Festival Blues- [12th Aug at Edinburgh Fringe Part 1]
I seem to have spent the day walking back and forth between venues, wet, blustered and flustered. I was determined to walk the half hour trek so that I could see and experience the city and what it has to offer on the way. I’ve taken in the architecture and bought some wonderfully smelling loose leaf tea and most importantly, chatted to flyering actors about their work, trying to sort out the wheat from the chaff.
First stop was “The Original Underground Tour” meeting outside the Tron Kirk. The Auld Reekie Tours promised to be more sophisticated and show you more of the vaults than the costumed actors selling the same tour next door. The tour was average, being a historian myself the facts could have been packed tighter and the legendary anecdotes highlighted in contrast. My guide was receptive to her audience however and took us beneath the bridge and into the dark vaults. It was great to see a hidden part of the city and imagine the dramas, murders and goings on that happened in the dark corners. They were damp with water dripping from the ceiling. With tails of famous killers to a contemporary wiccan groups and the stone circle that apparently scorched the hand of our guide and caused a former guide to collapse in its centre. Overall verdict- a little naff but the architecture speaks for itself.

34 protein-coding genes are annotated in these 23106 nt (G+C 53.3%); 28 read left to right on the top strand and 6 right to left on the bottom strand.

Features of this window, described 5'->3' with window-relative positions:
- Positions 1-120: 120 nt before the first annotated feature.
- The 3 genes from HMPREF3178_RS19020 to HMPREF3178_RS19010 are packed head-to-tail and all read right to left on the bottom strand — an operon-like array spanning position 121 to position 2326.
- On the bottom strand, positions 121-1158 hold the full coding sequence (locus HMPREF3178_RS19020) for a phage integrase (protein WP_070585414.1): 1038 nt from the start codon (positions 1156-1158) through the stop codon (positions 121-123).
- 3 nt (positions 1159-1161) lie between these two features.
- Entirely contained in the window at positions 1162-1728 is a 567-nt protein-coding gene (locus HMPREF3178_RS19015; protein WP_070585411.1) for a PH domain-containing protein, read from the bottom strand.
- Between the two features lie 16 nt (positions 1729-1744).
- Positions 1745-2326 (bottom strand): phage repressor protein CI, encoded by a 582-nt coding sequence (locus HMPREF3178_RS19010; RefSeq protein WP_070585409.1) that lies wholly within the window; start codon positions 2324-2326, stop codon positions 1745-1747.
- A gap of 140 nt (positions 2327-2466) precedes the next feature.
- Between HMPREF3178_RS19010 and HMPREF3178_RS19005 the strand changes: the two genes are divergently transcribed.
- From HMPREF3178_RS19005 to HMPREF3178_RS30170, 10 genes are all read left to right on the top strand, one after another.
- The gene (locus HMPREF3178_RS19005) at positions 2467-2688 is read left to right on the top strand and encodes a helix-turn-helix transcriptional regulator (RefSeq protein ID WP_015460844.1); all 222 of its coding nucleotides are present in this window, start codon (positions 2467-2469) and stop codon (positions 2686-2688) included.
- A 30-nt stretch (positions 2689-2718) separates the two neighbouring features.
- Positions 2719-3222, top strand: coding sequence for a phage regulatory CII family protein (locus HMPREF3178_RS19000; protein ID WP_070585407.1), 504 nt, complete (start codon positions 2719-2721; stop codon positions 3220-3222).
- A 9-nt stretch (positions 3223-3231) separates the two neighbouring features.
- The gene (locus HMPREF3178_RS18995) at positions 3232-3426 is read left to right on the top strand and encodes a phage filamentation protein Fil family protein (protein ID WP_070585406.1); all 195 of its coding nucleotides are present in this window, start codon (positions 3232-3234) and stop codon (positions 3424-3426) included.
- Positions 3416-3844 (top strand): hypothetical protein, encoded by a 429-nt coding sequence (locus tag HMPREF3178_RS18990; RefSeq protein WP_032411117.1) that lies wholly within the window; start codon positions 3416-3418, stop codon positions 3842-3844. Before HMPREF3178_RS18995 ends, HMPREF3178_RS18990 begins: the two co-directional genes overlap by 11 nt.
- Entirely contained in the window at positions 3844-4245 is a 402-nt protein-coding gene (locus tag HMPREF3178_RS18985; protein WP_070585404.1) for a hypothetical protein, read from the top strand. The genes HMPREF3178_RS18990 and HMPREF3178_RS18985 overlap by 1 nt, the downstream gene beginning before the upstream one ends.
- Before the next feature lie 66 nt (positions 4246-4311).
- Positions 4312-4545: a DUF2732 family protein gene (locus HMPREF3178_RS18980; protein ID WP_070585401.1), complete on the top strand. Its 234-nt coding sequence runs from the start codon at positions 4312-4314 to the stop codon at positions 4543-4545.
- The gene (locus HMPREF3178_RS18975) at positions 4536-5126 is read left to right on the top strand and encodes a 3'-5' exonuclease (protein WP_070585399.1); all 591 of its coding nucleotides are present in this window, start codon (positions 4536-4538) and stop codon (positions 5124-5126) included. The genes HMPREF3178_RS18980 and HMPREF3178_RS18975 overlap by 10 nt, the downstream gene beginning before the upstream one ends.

Emerging back into the light I had hoped that the rain might have stopped but no it is here to stay. Next stop was Summerhall Festival Theatre for “Domestic Labour: A study in Love”. The tiled dissection room of Summerhall was filled with hoovers, wires, dust and three women who played and bounded about with their domestic weapons. The piece uses object play, visual tableaus and speech to draw together stories of strong women and how they are perceived. An old fashioned filmed is layered with a more personal story of love, children, husbands and housework. The piece portrays the women as empowered but not dominating and was an honest refreshing take on chores in the home. The hoovers are imaginatively used and underpin everything that happens both physically and narratively. Whisks whirr on top of helmets and dust clouds blow across the women’s faces. The trio’s use of voice has a flow that keeps me engaged and a presence that draws you into their world. This is a strong work that almost gave me tingles and probably would have done had I not been shivering and freezing cold.